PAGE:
Chat GPT & Data Wars: Will We Tokenize the Internet?

Chat GPT (Generative Pre-trained Transformer) has demonstrated how Artificial Intelligence is reshaping the way we work. What hasn’t been discussed is how it may reshape the internet.

It’s obvious that AI technology eliminates or greatly reduces the time and expense associated with performing myriad tasks common to “information work”. The current Chat GPT-3 is not even completely leveraging the expansive potential of the internet, and so it stands to reason that Chat GPT-4, which is orders of magnitude more adept (we’re told) and is designed to build neural networks by going online, will drive still more efficiencies. However this rests upon a major assumption: a free and open internet. Will Chat GPT tip the free information superhighway into a toll-road model?

Artificial intelligence has two major friction points: access to data and compute costs. Compute costs have and will continue to fall, suggesting compute will increasingly become the lesser concern. Access to data may prove to be the bottleneck. Since AI models are built by “training” neural network models, the more data you provide the model the more proficient it becomes at parsing that data, or “learning”. The internet is the highest source of low cost data that has ever existed. It is comprised of countless contributions from all of us, along with virtually every idea that has ever permeated global civilization throughout history. Thus far we’ve shared that data freely as a tool to expedite and advance human learning and cognition, presumably because we inherently feel that the advancement of our species at large is a net benefit to us individually- or more cynically because its been profitable. In either case, share we have, as I am right now. But Chat GPT, and AI more broadly, interrupts the continuous line of human development in an important way; our contributions are no longer singularly offered to advance each other’s knowledge. It’s far more profitable and impactful to instead bolster the aggregate intellectual capacity of computers, who will access our data and use it with artificial intelligence more efficiently and profitably than any fellow human. AI doesn’t just represent exponentially faster, more “intelligent” and cheaper output; AI changes our relationship to data. In effect, we have become the data, and we may want to be paid.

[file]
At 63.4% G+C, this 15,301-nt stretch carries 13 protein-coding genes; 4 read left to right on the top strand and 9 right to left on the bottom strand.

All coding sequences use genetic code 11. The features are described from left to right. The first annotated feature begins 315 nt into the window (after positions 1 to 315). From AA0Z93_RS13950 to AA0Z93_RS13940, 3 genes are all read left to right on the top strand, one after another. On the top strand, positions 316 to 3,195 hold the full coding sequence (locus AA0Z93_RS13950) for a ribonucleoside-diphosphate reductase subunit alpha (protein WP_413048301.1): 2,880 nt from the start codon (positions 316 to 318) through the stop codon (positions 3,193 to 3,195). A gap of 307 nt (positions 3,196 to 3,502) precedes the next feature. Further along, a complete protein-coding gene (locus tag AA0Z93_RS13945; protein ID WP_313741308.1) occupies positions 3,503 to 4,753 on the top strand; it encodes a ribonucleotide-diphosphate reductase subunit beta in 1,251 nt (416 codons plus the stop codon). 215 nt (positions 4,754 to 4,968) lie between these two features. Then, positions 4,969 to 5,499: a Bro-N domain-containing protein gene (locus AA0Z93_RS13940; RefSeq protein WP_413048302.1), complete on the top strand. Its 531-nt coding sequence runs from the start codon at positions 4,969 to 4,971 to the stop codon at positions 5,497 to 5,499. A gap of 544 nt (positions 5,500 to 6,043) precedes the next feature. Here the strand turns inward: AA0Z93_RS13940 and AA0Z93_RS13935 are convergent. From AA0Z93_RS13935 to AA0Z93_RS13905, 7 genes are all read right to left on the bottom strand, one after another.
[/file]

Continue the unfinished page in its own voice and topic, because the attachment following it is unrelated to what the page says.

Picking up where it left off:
Garbage in, Gold Out

AI that trains its models on the internet establishes our written thoughts as raw material. It takes my limited intelligence, refines and multiplies it, then redirects it to wherever its demanded at that exact moment. What do I get for my contribution to a system that takes my weak input and leverages it many times over in the marketplace? Monthly credits to use that same system. Depending on how good Chat GPT-4 is, that may not be good enough. But what recourse have we, what other way could this go? This is where tokenization enters the, um, chat.

Data Tokenization + The Everything Toll

Let’s revisit the data friction problem, or more precisely the lack thereof. Most people assume the internet will remain a wild, open expanse of endless data that AI will use at its pleasure. We could however, revolt against the robots and erect fences, walls and tollbooths everywhere. We could tokenize every site, every blog post like this one, every research paper, poem and photograph. Rather than accept Chat GPT credits, we could demand Chat GPT surrender credits to us for use of our data. This model would require that Chat GPT purchase and remit tokens to access our URL, pay us for the data harvested to build its models, then appropriately credit us for our contributions to the models it builds with our data. This may strike you as silly, but that perhaps suggests you’re not remotely concerned that Chat GPT or its equivalent in 5-10 years won’t negatively impact your profitability. Perhaps you’ve heard that technology has created more jobs than its destroyed, and you feel this will be just the same. Do you think Google shares this view? Do you imagine a world where Google provides free search engine tools to Chat GPT, which reduces their ad revenue to near-zero? Can you think of other companies or industries under threat of extinction by AI who might also wish to gate their data?